University places should not just be for the rich

Motherwell and Wishaw MP Marion Fellows
Motherwell and Wishaw MP Marion Fellows
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Motherwell and Wishaw MP Marion Fellows hit out at the Conservatives over plans to reintroduce tuition fees in Scotland.

Scottish Tory leader Ruth Davidson stated last week she would bring in a fee of £6,000 should her party win the Scottish Parliament election on May 5.

It is still unclear how the fees would work in practice, but Mrs Fellows, a former teacher and lecturer, is concerned about the consequences of reintroducing them on ensuring further education is not just available to those who can afford it.

She said: “Under pressure from Nicola Sturgeon at a leaders’ debate last week, Ruth Davidson was forced to reveal her plans to charge our young people for university and college tuition via a stealth tax.

“The Tories said they would charge for education, but gave no indication as to how much it would cost, who would have to pay it, and if it would increase like it did in England when tuition started at £1,000 per year and now costs £9,000.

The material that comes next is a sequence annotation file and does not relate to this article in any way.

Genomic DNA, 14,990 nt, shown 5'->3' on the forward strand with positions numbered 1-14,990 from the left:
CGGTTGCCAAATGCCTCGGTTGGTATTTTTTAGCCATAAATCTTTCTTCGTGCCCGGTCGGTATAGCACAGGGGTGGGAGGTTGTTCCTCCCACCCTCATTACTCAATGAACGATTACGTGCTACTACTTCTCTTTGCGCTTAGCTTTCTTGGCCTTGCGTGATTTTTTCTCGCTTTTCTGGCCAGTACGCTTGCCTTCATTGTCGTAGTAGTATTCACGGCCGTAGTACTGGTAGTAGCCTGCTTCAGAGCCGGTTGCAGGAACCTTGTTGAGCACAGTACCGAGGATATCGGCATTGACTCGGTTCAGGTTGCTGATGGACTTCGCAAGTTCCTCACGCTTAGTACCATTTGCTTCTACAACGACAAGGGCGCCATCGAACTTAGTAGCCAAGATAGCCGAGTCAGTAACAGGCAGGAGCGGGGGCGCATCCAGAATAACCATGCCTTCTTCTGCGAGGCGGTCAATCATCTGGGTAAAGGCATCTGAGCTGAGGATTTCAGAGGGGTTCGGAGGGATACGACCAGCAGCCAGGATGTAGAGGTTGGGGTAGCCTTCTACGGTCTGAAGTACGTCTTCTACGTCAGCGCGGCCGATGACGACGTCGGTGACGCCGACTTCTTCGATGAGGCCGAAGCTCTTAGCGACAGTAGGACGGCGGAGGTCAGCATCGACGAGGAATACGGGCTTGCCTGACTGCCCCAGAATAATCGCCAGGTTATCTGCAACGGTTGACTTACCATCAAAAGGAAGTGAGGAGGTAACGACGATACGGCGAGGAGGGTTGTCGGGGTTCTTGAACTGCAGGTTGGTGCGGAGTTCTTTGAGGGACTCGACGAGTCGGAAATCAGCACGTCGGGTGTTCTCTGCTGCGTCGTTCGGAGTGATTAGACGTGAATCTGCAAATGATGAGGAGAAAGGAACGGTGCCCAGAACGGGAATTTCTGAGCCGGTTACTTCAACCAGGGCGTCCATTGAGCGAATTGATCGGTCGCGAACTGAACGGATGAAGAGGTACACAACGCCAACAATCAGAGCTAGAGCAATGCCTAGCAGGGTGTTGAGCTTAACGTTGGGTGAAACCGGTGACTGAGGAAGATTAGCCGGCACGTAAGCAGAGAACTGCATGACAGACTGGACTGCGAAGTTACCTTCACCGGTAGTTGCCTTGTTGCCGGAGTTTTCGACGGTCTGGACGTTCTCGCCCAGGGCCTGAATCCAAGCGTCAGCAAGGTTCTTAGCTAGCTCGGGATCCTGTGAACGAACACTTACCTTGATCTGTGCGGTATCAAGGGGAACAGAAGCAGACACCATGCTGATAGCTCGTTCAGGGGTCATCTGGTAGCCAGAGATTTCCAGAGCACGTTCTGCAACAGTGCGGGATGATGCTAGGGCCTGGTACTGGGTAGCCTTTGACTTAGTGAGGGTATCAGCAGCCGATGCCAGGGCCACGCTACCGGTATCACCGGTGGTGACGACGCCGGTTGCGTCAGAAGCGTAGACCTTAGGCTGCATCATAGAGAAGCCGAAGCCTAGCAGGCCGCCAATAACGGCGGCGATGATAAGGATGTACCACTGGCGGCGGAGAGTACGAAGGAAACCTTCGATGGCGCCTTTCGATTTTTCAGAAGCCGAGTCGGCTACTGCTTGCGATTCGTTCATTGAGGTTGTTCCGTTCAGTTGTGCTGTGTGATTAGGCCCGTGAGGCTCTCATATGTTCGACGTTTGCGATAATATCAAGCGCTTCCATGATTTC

“As someone who worked as a college lecturer for years, I know the importance of a good education in forging a future for our young people. And this education must be free to all; not just those who can afford to pay.

“Since taking office, the SNP in Holyrood have increased the number of students from deprived backgrounds attending university by 35 per cent. The Tories would seek to reverse this and ensure further education for the wealthy and privileged.

“Education can create a number of opportunities for the young people of Motherwell and Wishaw and I would hate to think that these opportunities would be denied to those without the ability to pay.”

Ms Davidson also unveiled plans to bring back prescription charges of “up to about £8”, which were abolished in Scotland by the Scottish Government in 2011.

Like tuition fees it remains unclear when the Tories would reintroduce prescription charges and who would potentially be exempt from paying them.

However, in England, where prescription charges are due to increase to £8.40 this week, people with long term or chronic conditions like asthma, arthritis or motor neurone disease are not exempt from the levy.